Oil fell to around $81 a barrel yesterday from a 15-month high as forecasts for milder weather in the US Northeast signalled lower demand in the world's largest heating oil market.
Officials from Kuwait and Saudi Arabia, as well as the US Energy Information Administration (EIA), said world demand for oil would continue to rise this year.
Icy weather in the United States this winter had so far drawn down US inventories of distillates, including heating oil. Stocks were forecast to have declined by 1.7 million barrels last week, a Reuters poll showed, their fifth-straight weekly drop.
US crude for February delivery fell 34 cents to $82.18 a barrel at 0814 GMT, after hitting $83.95 on Monday, the highest intraday level since October 2008. London Brent crude shed 32 cents to $80.65 a barrel.
"The market got a little bit ahead of itself after it broke $82 a barrel quite easily," said Tony Nunan, a risk manager with Tokyo-based Mitsubishi.
"With the February contract going off the board next week, we will soon be looking ahead to the end of the winter. Refineries should be going back into maintenance soon in preparation for the petrol season."
US Northeast temperatures six to 10 days from now will be near to above normal, said DTN Meteorlogix. And the country's heating oil demand was forecast be normal this week, after surging to 12 per cent above seasonal levels last week, the National Weather Service said.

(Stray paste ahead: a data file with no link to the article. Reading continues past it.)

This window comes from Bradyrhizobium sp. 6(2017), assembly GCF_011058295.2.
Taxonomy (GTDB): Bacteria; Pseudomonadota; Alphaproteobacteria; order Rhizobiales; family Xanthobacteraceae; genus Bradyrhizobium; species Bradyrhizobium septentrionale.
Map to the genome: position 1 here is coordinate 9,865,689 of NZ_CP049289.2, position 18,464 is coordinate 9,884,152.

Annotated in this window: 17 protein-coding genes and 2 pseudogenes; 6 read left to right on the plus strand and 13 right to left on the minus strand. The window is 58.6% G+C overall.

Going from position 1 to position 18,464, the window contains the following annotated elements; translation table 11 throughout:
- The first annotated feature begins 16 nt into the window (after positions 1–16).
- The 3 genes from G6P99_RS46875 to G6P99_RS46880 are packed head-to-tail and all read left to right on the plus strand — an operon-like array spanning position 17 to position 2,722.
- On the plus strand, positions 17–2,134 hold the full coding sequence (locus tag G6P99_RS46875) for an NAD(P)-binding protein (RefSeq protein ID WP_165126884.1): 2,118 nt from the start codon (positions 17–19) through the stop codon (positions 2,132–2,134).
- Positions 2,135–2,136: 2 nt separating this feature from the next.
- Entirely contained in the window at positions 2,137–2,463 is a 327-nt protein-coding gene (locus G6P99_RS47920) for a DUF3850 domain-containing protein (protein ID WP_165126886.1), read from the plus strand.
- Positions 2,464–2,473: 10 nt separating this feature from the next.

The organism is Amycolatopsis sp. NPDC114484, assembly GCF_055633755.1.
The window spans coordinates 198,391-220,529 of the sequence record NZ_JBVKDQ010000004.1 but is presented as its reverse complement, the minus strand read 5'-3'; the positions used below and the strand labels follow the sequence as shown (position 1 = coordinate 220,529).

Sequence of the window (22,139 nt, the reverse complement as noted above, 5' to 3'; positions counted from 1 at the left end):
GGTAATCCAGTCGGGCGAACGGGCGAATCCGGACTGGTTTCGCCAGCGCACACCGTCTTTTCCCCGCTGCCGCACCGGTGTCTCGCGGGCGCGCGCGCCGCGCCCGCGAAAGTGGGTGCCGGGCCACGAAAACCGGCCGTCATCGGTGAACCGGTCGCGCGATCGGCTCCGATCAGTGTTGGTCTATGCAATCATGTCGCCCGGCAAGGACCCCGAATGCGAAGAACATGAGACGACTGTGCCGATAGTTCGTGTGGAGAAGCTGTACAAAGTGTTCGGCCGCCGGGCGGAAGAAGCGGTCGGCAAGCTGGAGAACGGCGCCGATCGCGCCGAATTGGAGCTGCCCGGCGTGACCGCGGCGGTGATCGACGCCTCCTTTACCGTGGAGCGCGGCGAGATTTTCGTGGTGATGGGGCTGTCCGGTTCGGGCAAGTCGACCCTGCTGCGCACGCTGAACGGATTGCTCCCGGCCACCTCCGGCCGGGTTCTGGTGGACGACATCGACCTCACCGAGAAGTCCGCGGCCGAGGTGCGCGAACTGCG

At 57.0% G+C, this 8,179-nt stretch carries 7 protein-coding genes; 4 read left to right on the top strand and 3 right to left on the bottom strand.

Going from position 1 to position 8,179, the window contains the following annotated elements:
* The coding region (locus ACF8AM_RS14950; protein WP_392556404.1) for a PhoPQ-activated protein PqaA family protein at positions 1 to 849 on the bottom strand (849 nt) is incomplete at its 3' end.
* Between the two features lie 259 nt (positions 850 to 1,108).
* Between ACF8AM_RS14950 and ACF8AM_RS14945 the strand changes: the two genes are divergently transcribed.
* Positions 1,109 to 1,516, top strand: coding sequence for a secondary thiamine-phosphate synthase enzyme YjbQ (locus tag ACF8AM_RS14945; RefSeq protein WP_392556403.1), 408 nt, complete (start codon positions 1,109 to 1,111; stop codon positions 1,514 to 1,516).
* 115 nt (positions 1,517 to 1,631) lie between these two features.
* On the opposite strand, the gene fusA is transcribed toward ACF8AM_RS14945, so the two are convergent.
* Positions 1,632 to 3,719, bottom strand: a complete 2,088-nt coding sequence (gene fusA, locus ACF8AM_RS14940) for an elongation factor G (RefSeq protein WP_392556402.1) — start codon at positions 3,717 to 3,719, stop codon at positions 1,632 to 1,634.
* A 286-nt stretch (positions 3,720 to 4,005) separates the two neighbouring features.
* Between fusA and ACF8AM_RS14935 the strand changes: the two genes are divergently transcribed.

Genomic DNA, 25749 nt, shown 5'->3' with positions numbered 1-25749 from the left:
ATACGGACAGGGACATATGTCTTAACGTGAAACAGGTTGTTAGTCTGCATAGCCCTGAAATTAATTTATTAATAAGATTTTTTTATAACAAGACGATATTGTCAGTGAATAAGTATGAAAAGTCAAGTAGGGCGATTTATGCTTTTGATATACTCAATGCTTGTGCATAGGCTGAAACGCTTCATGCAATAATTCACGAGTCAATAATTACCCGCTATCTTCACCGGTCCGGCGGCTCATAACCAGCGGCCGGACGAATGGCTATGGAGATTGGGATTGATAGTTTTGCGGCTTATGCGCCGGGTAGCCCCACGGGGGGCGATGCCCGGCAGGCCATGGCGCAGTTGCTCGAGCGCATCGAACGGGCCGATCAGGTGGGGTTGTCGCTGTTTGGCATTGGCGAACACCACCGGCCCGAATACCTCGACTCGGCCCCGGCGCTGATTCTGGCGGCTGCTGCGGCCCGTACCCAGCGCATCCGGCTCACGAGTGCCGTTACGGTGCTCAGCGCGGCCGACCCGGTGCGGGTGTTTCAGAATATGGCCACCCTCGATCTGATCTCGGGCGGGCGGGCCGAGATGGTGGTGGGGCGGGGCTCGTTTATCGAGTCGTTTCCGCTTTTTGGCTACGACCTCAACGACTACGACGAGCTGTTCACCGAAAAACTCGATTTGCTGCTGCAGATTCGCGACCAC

Refiners are also limiting their intake of crude, aiming to reduce a glut in oil products that has prevailed for more than a year despite the recent freeze.
The Reuters poll found that crude oil inventories rose one million barrels for their second consecutive week of gains. US petrol supplies also probably climbed 900,000 barrels, ahead of data from industry group American Petroleum Institute at 2130 GMT yesterday.
Crude futures pared losses after Kuwait's oil minister said there would be no need for Opec to change supply policy at its meeting in March. The oil price is "fantastic" and oil demand is rising, Sheikh Ahmad Al Abdullah Al Sabah told reporters at Kuwait's parliament. "Next meeting will be the same... no change of course," he said.
Oil demand is rising slowly, helping to stabilise the oil market, Saudi Aramco's Chief Executive Officer Khalid Al Falih told the Al Watan newspaper.
"Prices have started to recover and demand is rising," Watan reported Falih as saying.
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